At the end of that time, the nurse, who 1.5 hours earlier already knew I had no xray films on me, says “The doctor won’t see you without your xray films.” Two minutes later, the precious doctor walks past the door of the room we’re waiting in. He neither glances at us, nor pops his head in to say hi, nor apologizes for not seeing my son, nor chastises me for being late. He just buggers off. It’s 7.35pm and getting dark.

We head back to Montclair.

After the humiliating experience at the Celeste Muehler orthopedist, whose office has the front pages of “NJ’s Top Doctors” plastered all over it, I wasn’t going back. You can take my money (some of the time) but not my dignity. And you don’t keep my tired and hungry kids waiting for 90 minutes without saying something.

My son was finally diagnosed on Wednesday by a lovely orthopedist in Millburn, NJ. He has a transient sinovitis of the hip – a secondary inflammation that can occur with 2 to 9 year olds following a viral infection. He is hobbling less and is going to school today, and more resembling the cheerful and lively son I know. He also has doctors’ chits permitting him to skip gym and to use the teachers’ elevators until further notice.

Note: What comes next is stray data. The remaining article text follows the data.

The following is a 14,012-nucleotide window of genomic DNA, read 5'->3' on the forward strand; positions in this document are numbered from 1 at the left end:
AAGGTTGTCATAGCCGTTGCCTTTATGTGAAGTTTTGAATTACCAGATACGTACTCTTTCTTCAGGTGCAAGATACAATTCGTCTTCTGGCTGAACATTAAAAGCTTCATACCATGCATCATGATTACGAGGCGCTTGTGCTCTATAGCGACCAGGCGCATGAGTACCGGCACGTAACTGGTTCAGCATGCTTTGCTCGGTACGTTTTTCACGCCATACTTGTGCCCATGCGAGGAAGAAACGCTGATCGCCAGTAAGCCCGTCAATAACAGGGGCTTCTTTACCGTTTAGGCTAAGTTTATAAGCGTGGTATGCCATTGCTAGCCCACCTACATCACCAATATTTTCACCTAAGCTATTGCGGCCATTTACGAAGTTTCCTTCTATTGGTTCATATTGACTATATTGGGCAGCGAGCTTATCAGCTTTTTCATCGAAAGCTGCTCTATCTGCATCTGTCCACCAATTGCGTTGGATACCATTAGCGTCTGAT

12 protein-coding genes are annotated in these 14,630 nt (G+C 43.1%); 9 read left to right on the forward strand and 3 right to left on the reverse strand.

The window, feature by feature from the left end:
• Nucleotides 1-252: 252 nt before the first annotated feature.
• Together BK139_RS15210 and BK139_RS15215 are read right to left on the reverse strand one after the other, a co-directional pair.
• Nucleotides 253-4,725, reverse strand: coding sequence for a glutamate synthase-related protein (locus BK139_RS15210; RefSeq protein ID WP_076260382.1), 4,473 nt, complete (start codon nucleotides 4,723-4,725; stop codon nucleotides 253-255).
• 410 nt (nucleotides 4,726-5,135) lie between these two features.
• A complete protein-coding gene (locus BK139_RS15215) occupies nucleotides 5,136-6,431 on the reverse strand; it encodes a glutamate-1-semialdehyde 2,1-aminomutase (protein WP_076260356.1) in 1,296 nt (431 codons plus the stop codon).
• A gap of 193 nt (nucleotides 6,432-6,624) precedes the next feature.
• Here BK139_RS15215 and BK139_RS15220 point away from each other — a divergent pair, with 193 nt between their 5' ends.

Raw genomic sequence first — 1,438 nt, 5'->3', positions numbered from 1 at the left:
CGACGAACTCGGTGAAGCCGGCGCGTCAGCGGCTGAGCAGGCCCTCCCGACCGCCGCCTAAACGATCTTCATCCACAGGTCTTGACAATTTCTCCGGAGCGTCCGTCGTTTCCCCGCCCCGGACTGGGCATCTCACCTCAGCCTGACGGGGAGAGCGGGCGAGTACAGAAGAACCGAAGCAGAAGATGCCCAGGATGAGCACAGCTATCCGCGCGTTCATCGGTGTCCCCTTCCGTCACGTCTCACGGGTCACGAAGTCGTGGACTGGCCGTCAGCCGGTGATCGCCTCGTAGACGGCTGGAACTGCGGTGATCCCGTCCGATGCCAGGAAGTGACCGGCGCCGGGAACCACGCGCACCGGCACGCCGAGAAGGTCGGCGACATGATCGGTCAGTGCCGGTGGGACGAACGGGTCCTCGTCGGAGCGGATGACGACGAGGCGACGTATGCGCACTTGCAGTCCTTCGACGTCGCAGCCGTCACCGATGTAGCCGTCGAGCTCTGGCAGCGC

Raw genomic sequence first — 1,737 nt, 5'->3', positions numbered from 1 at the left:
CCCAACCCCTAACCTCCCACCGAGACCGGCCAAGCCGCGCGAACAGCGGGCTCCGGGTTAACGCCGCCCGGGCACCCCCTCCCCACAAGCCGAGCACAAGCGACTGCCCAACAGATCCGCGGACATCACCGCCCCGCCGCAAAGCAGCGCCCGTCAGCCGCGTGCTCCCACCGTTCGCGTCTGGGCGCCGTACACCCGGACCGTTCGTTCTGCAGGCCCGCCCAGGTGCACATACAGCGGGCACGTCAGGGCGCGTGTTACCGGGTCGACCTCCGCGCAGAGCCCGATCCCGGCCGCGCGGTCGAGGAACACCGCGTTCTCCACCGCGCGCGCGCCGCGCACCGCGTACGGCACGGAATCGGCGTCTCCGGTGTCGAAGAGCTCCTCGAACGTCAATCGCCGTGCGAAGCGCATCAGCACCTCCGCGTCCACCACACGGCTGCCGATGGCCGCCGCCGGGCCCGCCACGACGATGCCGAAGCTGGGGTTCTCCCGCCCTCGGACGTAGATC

The panic I’d had for three days, which had kept me on the brink of tears, imagination gone wild, stomach tied in knots, slowly loosened its grip.  My baby will be okay!

Which brings me to the jam jars.

When the boys were younger, I regularly made jam for them so I could be certain what was going into it, and add more fruit vs sugar. (Pfah! To think I once worried about silly things like sugar!) Homemade jams are just lovely, and one of the things I used them in was a cream cheese, sliced avocado and homemade jam sandwich, which the kids thoroughly enjoyed.

Now, I buy jam. Especially the ones that come in these attractive, wide-neck jars! Why? Well, they’re tasty, the jars wash easily in the dishwasher, the label will come off and wait for you without disintegrating and clogging up the dishwasher, and I can use them for all manner of things. More homemade jam, for example, or charoset, or leftover coconut milk, or homemade pickles, or leftover baked beans, to name a few possibilities.

The most frequent thing we use the jam jars for, however, is salad dressings. I call out the ingredients and amounts to either one of the kids, they get the relevant mustard, garlic, oils, lemon juice, and so on, measure each out and pour them into the jar, screw on the top, give it a good shake, and we’re good to go! They get to help me in the kitchen, I get to multitask, and food is on the table quicker.

Here’s one of my favorite salad dressings, a lemon-maple vinaigrette.

Into a clean and dry jam jar, measure out the following: 1 1/2 tsp mustard of any kind you like, put 2-3 cloves garlic through a garlic press and add that, add zest of 1 lemon and juice, too, drizzle with lots of mild olive oil, add 1-2 tbsp maple syrup, season with salt and pepper and give it all a good shake! Add a handful of chopped mint if you like.

Enjoy! To the health and happiness of our kids!